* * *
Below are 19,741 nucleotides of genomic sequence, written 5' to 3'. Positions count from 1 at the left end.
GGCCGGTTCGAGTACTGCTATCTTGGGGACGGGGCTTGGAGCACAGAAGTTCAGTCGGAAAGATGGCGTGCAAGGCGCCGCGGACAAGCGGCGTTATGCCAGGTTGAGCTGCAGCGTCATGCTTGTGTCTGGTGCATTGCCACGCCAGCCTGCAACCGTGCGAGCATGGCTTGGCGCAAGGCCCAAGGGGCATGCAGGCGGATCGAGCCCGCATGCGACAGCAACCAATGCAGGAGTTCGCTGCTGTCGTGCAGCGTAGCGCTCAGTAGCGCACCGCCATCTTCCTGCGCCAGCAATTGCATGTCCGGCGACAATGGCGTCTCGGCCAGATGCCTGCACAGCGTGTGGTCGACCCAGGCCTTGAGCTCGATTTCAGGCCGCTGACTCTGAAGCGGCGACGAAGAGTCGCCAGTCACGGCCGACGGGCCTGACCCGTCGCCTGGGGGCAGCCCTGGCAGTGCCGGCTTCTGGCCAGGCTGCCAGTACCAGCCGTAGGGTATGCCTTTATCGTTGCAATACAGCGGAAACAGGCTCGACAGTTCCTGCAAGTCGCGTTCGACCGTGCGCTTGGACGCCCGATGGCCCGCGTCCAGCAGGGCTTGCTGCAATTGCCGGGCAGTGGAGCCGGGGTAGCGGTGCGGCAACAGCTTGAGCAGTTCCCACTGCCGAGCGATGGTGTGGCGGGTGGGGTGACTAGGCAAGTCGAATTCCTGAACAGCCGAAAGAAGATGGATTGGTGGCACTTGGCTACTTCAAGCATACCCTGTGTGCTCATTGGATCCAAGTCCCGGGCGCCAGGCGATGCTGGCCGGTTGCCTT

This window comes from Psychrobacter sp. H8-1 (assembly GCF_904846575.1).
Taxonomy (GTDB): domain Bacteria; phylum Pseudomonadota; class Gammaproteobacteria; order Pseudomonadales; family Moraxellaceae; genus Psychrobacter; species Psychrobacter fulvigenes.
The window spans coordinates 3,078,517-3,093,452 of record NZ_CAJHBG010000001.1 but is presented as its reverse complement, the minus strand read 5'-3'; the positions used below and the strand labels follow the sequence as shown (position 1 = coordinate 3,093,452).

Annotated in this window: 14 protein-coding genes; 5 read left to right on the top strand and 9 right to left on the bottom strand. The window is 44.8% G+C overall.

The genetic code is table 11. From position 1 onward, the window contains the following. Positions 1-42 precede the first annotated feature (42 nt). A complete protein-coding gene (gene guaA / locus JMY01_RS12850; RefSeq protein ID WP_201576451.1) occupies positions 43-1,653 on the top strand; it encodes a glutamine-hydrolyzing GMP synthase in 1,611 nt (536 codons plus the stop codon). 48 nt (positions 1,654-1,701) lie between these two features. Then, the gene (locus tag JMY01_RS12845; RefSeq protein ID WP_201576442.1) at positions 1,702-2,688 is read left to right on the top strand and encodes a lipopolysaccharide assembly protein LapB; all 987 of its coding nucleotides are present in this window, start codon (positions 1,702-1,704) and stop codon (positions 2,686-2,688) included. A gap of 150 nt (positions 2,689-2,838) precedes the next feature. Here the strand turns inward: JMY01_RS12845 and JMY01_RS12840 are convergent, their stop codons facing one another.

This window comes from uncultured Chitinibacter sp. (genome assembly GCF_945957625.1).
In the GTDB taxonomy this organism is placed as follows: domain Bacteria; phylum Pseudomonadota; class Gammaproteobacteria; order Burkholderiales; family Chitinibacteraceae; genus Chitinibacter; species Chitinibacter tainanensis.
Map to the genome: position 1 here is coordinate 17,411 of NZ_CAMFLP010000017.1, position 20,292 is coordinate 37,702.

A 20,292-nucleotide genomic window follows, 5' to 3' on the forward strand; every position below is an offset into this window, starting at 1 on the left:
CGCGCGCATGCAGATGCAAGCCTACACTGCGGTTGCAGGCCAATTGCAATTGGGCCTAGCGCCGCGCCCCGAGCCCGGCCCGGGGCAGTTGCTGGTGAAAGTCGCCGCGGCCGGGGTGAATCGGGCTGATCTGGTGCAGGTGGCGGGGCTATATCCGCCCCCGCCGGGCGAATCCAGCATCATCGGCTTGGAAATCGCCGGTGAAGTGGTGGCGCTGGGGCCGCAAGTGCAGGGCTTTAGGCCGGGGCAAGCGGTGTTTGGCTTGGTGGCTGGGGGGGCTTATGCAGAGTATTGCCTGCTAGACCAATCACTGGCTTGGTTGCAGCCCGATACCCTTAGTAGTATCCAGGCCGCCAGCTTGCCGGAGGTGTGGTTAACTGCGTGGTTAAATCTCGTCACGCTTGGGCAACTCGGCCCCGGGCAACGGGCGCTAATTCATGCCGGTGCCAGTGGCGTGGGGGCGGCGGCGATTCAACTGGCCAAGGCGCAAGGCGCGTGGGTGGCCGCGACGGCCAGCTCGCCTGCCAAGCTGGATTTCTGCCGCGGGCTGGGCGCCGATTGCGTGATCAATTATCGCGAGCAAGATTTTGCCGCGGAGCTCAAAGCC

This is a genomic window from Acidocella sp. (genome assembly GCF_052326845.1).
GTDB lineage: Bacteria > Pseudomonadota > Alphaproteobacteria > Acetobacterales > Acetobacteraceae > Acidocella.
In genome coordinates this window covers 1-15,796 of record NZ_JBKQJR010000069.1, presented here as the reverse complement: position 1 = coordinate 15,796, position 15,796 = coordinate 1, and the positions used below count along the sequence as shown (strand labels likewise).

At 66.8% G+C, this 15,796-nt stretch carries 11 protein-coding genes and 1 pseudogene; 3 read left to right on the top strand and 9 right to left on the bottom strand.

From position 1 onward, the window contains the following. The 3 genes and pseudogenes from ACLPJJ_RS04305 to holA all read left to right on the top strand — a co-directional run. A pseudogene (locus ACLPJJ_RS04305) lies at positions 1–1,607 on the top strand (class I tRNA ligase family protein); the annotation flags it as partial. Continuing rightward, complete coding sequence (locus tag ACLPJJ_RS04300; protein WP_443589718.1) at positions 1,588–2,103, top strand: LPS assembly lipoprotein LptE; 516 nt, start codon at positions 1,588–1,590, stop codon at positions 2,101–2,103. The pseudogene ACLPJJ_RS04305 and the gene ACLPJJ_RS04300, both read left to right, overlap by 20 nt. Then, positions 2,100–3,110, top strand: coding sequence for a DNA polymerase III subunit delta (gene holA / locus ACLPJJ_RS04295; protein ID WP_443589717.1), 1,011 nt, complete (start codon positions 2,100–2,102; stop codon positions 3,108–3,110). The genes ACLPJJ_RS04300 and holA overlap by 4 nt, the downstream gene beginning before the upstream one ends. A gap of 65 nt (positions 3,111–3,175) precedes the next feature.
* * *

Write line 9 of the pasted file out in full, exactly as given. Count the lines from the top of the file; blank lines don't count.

In the GTDB taxonomy this organism is placed as follows: domain Bacteria; phylum Pseudomonadota; class Gammaproteobacteria; order Burkholderiales; family Chitinibacteraceae; genus Chitinibacter; species Chitinibacter tainanensis.